Rebuttal to “Killing Them Softly”
“Killing Them Softly,” an essay by Jacob Sullum, addresses the issue of Senator Judd Gregg’s bill to give the Food and Drug Administration control over tobacco products. This bill would allow the FDA to make such decisions as halting tobacco companies’ marketing of safer tobacco products and reducing the nicotine content in cigarettes. Sullum argues that by giving the FDA the power to make such decisions, individual consumers would be disadvantaged and lives could possibly be lost instead of saved. If given control of such decisions, the FDA would not allow the introduction of safer tobacco products as they feel this will increase the number of smokers. They feel more people will begin using these products that are advertised as less harmful substances, whereas Sullum feels it would be better for people to change their habits to these “safer alternatives.” Sullum fails to consider benefits of relinquishing control to the FDA, however. By considering some of the positive results, Sullum might develop a different opinion and support the bill as he should.
One major point that Sullum tries to emphasize is how people’s health will be disadvantaged once the FDA is given control. When making the decision about marketing safer tobacco products, the FDA is concerned about how the introduction of smokeless tobacco will be interpreted by the “population as a whole.” Sullum, on the other hand, believes the concern should be with individual consumers. He believes smokers could be doing something healthier for themselves if the FDA promoted smokeless tobacco. However, the FDA believes advertising smokeless tobacco as a less harmful substitute for cigarette smoking misleads people and encourages nonsmokers to adopt this harmful habit. This is a point that Sullum is missing. Smokeless tobacco, although perhaps not as bad for people as regular cigarettes, is still an unhealthy habit. Smokeless tobacco is more likely to cause certain diseases, such as lip cancer and other cancers of the mouth, that cigarette smoking does not cause as often (1Up Health). If smokers are so concerned about improving their health, they should quit smoking altogether. By quitting, smokers would improve their health much more than if they took up smokeless tobacco.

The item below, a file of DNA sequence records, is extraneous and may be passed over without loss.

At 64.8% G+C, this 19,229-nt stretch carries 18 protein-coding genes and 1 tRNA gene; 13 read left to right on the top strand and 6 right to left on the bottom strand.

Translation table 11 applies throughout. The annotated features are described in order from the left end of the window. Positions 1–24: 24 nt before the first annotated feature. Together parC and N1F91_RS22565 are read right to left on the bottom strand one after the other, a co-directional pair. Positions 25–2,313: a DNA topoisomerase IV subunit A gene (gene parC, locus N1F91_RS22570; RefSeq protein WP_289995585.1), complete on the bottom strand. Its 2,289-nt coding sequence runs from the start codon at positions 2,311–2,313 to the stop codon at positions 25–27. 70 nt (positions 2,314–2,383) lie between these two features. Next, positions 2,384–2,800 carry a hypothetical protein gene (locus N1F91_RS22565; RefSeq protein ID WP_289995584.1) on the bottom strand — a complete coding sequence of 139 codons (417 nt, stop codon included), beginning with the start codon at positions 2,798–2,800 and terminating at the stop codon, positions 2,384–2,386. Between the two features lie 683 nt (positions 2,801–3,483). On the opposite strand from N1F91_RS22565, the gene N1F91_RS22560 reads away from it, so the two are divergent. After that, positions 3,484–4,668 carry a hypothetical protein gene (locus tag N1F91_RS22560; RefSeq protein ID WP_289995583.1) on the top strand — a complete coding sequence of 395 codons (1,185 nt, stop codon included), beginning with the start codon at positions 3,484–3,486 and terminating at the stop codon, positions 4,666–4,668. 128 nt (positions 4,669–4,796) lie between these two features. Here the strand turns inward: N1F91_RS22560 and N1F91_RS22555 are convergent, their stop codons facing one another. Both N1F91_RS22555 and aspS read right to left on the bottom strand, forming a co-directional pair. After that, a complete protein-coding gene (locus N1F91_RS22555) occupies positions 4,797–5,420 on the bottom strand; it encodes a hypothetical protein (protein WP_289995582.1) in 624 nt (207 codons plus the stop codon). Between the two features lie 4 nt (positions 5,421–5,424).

In his essay, Sullum tries to defend smoking. I agree with him that it is a person’s own choice to decide whether they will smoke or not, but if a person makes the choice to smoke knowing its negative effects, then their health is not their first priority. Someone who has their health as one of their first priorities would not engage in a habit that is at all detrimental to their health. Sullum wants to introduce smokeless tobacco to the public as a safer alternative to smoking, but this would only make this unhealthy habit more appealing to people. Why try to make a bad habit more appealing when those efforts could be put to use more productively by stopping...